Take a psychedelic journey into the minds of artists Mike Judge and White Zombie.
Beavis and Butt-Head Do America is a 1996 American animated comedy film based on the MTV animated television series Beavis and Butt-Head. Co-written and directed by series creator Mike Judge, the film stars the regular television cast of Judge with guest performances by Demi Moore, Bruce Willis, Robert Stack, and Cloris Leachman. The film centers on Beavis and Butt-Head trying to find their stolen television, but later end up traveling across the country in an attempt to “score.”
Anthony Gonzalez: “When I was a kid, I had this cassette with someone telling these weird stories on it, and I was in love with it. My brother and I wrote the story for that song based on those cassettes. With that song, I wanted to start with something so ridiculous and basic and childish that then grows to something very touching and human. It’s dangerous, but if you listen to it in the context of the album, it makes sense. There’s always one song on my albums that people hate. I feel like that’s going to be the case for this album, too. [laughs]”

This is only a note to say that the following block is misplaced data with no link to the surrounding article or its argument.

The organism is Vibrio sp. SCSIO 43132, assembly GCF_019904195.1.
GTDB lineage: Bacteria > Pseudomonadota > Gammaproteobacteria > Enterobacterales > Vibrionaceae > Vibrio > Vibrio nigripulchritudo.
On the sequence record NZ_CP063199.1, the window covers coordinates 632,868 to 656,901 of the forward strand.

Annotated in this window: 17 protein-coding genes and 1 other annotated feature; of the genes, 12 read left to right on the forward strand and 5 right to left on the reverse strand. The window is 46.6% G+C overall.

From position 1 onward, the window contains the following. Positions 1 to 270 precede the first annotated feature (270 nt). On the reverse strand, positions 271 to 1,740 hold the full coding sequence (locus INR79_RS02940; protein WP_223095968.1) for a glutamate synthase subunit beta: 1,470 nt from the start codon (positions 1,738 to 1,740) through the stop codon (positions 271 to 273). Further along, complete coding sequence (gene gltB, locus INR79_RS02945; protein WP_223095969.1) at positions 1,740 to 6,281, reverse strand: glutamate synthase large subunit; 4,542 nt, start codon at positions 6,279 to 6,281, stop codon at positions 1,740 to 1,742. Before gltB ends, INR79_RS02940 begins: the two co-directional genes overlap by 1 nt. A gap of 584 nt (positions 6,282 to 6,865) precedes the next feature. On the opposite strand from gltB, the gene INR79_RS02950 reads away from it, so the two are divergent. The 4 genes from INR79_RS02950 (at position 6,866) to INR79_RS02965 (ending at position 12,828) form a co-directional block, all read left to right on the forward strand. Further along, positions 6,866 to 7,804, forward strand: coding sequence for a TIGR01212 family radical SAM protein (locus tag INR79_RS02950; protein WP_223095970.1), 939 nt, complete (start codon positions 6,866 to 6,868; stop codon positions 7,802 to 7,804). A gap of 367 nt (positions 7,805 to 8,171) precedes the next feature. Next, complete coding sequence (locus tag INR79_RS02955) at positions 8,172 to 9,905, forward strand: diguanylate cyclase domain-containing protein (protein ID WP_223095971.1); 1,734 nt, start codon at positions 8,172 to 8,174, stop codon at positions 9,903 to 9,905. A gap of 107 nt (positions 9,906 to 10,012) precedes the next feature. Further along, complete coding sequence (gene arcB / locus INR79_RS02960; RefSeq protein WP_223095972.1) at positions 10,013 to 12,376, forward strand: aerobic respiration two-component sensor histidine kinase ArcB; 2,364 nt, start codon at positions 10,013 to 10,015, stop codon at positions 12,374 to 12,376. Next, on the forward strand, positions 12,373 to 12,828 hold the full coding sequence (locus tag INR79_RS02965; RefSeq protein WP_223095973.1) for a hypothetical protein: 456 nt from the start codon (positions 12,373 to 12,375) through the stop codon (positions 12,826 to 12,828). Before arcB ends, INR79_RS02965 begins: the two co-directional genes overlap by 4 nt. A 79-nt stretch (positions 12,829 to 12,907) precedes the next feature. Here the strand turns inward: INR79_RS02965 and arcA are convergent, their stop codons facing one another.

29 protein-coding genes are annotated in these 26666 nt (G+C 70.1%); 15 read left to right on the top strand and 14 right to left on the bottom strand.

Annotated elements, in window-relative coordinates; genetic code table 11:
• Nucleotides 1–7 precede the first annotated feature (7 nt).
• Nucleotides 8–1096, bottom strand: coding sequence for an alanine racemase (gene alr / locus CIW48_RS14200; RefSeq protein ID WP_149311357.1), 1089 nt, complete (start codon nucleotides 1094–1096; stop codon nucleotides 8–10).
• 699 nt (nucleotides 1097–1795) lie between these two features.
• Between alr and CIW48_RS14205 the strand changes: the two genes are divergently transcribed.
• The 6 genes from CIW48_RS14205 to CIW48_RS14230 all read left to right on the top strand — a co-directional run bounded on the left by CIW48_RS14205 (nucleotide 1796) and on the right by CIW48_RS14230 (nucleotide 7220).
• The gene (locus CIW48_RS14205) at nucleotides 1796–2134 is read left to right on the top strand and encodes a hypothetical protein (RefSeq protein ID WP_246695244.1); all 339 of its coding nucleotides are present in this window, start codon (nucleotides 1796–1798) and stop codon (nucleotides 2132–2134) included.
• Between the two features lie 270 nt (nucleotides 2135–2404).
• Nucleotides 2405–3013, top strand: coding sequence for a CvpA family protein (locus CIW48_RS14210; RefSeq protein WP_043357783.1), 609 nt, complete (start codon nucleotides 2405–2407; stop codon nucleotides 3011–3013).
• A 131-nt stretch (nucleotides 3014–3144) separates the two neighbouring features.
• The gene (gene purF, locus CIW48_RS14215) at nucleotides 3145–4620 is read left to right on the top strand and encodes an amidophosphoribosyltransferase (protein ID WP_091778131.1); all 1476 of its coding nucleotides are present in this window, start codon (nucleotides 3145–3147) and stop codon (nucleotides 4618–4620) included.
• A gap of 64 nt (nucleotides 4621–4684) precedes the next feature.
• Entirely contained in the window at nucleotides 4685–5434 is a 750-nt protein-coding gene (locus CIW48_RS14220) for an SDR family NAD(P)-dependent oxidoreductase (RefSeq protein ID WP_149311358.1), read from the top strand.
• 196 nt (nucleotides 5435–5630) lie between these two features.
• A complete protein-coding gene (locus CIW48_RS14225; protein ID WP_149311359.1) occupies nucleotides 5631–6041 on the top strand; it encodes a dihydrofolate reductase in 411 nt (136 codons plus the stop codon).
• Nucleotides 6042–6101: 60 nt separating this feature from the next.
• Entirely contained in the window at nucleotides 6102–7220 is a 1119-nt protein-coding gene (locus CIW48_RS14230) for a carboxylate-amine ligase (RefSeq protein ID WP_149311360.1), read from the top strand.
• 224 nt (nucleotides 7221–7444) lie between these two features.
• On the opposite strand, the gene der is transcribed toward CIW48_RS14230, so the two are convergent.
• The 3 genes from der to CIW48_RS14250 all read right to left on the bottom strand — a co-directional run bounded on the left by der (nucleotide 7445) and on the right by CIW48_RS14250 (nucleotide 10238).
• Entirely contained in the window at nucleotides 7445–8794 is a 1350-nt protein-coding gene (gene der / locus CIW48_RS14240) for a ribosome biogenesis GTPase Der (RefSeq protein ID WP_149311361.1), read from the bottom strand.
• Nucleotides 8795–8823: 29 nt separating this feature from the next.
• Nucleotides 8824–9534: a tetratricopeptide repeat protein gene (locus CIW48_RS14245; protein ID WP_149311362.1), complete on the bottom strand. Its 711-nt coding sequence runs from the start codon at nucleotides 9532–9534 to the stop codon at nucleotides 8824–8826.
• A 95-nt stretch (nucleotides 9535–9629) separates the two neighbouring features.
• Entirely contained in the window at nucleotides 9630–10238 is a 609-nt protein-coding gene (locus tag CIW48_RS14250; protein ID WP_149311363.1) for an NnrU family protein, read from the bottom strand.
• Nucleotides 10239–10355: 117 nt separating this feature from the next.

Pitchfork: “Who’s the little girl on that song?”
Anthony Gonzalez: “She’s Justin’s (Justin Meldal-Johnsen, a producer on the album) five-year-old daughter. She’s amazing, a born actress. The first time I met her, she talked to me for 30 minutes non-stop: ‘Anthony, I had this dream.’ I didn’t know her, and she was talking to me like I was a friend.”
Fear and Loathing on the Road to Hollywood, also known as Fear and Loathing in Gonzovision, is a documentary film produced by BBC Omnibus in 1978 on the subject of Hunter S. Thompson, directed by Nigel Finch. The road trip/film pairs Thompson with Finch’s fellow Briton and illustrator Ralph Steadman. The party travel to Hollywood via Death Valley and Barstow from Las Vegas, scene of the pair’s 1971 collaboration. It contains interviews with Thompson and Steadman, as well as some short excerpts from some of his work.